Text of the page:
“I am not, honestly, surprised by those numbers. With the increasing cost of living skyrocketing in many cases and the increase with the cost of housing in particular, with people being ‘reno-victed’— to use that phrase— out of existing dwellings… Plus the increasing number of people who simply want to live here, move here, the dislocation in our economy that’s occurred as a result of COVID I’m not surprised to see the numbers of seniors who are in dire need.”

That’s according to Nanaimo’s Mayor, Leonard Krog, as he reacted to a roughly 25% increase in vulnerable seniors using Salvation Army’s resources. Krog estimates that there are 600 people in the city who are homeless, with hundreds, if not thousands more who are at immediate risk of living on the streets.

“The homeless population ranges from the 67 year old senior— often women who are more likely to be poor— who were maybe living in a basement suite in a house that’s been sold or renovated. They can’t possibly find a place that rents as cheap as their previous accommodation so they’re literally on the streets, living in their cars.”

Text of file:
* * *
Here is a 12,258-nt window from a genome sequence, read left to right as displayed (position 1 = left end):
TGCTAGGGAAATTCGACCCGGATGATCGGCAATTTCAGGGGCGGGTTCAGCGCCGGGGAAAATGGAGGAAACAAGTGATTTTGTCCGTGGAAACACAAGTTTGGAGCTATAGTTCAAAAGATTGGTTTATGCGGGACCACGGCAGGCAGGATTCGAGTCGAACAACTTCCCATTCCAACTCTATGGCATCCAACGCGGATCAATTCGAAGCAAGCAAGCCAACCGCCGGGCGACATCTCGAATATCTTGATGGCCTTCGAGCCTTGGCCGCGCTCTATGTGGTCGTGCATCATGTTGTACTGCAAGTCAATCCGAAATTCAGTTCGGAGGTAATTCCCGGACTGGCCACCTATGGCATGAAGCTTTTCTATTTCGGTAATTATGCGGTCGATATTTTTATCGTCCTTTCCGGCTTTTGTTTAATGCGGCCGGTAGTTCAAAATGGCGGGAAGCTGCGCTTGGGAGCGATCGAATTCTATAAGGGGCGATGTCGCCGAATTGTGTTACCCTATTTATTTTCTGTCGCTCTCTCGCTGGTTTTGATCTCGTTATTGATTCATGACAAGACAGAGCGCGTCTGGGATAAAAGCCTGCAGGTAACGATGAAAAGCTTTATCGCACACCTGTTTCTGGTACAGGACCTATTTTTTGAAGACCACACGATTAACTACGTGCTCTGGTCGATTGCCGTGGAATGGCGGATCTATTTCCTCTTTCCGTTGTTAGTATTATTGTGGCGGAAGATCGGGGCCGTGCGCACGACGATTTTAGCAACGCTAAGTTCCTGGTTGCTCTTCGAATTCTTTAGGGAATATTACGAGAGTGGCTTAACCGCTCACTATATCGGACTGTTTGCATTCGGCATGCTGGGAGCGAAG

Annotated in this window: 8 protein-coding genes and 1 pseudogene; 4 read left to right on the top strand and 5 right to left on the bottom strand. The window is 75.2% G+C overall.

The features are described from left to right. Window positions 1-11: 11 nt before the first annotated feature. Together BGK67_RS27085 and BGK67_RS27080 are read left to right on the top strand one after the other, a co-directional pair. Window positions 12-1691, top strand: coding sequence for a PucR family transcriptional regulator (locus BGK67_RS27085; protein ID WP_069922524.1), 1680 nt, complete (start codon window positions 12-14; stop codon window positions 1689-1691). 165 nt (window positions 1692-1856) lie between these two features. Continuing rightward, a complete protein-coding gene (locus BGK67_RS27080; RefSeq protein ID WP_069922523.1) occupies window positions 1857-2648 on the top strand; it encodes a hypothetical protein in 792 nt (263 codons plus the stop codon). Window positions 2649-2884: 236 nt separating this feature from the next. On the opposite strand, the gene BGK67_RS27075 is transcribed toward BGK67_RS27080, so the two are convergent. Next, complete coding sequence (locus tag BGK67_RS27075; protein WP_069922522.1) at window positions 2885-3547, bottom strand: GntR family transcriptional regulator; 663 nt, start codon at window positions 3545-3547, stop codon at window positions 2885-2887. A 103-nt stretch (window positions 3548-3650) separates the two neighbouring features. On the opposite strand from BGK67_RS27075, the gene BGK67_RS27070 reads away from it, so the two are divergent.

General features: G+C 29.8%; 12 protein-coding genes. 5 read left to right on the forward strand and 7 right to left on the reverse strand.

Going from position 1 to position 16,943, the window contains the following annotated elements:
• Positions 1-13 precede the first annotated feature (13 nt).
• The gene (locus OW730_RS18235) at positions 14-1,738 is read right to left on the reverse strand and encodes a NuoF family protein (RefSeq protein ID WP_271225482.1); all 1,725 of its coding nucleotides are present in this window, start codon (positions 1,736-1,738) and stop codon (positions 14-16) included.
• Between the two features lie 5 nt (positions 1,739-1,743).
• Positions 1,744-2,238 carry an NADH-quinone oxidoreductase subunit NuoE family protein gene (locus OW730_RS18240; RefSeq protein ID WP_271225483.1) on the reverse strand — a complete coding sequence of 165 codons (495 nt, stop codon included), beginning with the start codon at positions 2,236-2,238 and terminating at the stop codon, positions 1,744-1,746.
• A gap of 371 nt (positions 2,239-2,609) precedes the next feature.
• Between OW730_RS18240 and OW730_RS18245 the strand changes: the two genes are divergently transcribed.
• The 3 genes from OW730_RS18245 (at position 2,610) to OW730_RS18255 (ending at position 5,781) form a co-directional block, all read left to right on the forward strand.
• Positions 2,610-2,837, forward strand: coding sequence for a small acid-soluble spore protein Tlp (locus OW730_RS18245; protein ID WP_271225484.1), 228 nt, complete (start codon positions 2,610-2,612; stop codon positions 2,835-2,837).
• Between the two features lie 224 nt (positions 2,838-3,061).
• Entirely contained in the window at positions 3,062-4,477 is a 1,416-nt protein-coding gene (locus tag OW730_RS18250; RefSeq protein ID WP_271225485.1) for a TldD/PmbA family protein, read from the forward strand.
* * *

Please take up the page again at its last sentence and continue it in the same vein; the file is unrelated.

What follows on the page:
Krog states that there has been a ‘fair core of poverty’ in the city for an elongated period of time, and that the ongoing opioid and housing crisis has not assisted.

In July of 2020, the provincial government announced that new permanent supportive housing developments would be made available on 250 Terminal Ave., 285 Prideaux St., 355 Nicol St. and 702 Nicol St. The buildings are meant to replace the temporary ones on Terminal Avenue and Labieux Road.

A lot of progress has actually been made,” said Krog, “the new place at 702 Nicol St, Samaritan Place, it’ll have space for 66 people, 52 studio units, and 14 ‘bridge to housing’ beds for women.”

Krog states that the project on 250 Terminal Avenue— Newcastle Place Supportive Housing— has been open for many months, however, due to COVID, there wasn’t a big ceremony regarding it.

“Nichol Street is… I believe they’re screening people in as we speak though, they may even actually have some of the units occupied, I’m not positive. In addition, there is 159 units of housing aimed at seniors at Buttertubs that are very close to being completed, and I expect to see some occupancy there as well.”